There are always winners and losers...
The LA Times has an article on the budget process that starts with:
For years, government has been about singling out winners for favored treatment in spending and tax policy. That era is about to end — and the change could be painful.
The budget surpluses of 1998 to 2001 enabled Washington to make funds available for such favored causes as domestic security, medical research and prescription drugs under Medicare. The government also slashed taxes for a variety of groups, including two-earner couples and the wealthy.
But the surpluses have turned into record deficits. President Bush is not about to take back his tax cuts, but in setting spending levels in the budget that he will deliver to Congress in the new year, he will single out a loser — perhaps several — for every winner.
But they stop short of proclaiming exactly who the real winners and losers are, even though they pretty much already said it:
"President Bush is not about to take back his tax cuts..."
i.e. the weathly and corporations are the big winners here... who are the losers? The elderly and the poor:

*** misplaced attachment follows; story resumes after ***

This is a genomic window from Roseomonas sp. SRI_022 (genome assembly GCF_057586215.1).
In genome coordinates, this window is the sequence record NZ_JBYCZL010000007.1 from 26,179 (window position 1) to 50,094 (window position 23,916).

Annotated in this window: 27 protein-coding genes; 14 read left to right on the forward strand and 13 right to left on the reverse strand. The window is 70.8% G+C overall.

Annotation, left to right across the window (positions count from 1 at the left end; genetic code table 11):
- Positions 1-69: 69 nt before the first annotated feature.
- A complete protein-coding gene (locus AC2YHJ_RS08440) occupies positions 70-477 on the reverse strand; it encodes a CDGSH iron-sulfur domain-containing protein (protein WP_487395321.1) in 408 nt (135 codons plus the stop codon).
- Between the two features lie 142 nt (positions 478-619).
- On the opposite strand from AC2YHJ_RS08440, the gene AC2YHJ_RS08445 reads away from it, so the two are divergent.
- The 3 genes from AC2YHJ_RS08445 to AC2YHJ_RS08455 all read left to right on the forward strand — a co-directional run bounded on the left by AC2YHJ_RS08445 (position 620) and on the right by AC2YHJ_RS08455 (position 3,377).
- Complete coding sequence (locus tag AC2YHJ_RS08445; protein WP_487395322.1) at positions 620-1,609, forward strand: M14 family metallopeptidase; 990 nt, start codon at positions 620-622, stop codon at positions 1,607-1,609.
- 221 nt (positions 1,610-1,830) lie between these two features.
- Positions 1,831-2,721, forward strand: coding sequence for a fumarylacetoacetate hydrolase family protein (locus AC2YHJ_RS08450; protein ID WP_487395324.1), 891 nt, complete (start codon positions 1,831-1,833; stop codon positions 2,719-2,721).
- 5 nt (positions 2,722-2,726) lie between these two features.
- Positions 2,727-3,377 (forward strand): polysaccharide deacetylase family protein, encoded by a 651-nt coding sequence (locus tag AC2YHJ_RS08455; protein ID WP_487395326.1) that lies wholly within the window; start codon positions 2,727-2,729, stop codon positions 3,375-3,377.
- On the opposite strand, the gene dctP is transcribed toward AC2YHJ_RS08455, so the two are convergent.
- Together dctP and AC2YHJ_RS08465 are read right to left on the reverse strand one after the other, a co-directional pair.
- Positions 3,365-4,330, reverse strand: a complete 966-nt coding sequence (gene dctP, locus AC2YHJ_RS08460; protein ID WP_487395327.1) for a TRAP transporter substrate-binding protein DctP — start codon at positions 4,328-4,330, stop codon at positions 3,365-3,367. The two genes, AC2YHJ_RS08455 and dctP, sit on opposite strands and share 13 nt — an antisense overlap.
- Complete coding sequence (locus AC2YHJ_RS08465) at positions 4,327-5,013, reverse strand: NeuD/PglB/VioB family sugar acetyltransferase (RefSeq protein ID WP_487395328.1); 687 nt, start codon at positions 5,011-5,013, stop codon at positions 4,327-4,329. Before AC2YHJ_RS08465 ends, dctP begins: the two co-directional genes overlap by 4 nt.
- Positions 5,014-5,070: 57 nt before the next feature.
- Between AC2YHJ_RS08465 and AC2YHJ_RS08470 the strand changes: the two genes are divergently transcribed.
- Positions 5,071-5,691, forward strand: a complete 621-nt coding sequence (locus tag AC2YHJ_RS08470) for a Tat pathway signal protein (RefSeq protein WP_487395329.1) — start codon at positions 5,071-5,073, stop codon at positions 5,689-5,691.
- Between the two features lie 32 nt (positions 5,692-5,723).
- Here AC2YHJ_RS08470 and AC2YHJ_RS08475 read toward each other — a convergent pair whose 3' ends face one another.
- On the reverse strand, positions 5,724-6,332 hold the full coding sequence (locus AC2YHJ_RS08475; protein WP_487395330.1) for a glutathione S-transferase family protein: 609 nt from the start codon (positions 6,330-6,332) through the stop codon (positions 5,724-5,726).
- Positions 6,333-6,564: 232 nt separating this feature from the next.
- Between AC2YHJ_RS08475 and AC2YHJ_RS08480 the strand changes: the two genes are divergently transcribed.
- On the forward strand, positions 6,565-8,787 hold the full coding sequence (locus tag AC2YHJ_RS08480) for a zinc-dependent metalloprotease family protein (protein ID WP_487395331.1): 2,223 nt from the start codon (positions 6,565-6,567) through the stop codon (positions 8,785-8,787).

Medicare and Medicaid are prominent on Bush's likely hit list.
Nelson said Medicare's hospital benefits had remained untouched while doctors' reimbursements were constantly threatened."The appearance is that the government is trying to solve Medicare's financial problems on the backs of the
nation's doctors," he said.
The ultimate losers, he said, would be the elderly insured by Medicare. Before Congress reversed the cuts scheduled for 2004 and 2005, he said, a survey
showed that 24% of family doctors would stop taking new Medicare patients if the
cuts held up.
Medicaid supporters — the nation's governors and antipoverty advocates — are using it in an effort to head off an expected proposal to scale back the federal share of the joint federal-state program of health insurance for the poor.
Ron Pollack, executive director of Families USA, said cuts were threatening Medicaid's ability to "rise to the occasion when the economy goes sour and more people lose their health insurance."
Got that? The economy goes south, and even though Bush guaranteed us that his tax cuts would be fine even if the economy hit the skids, we start to run a huge deficit. And how do we deal with all this? By cutting programs that are most important during tough economic times, because, ya know, the yachts of the rich are sacrosanct.
The cherry on top? Subterfuge:
Arguing that the costs are only vaguely known, budget writers may also decide not to include the outlays needed to cover the additional costs of the war in Iraq or the transition to proposed private Social Security accounts.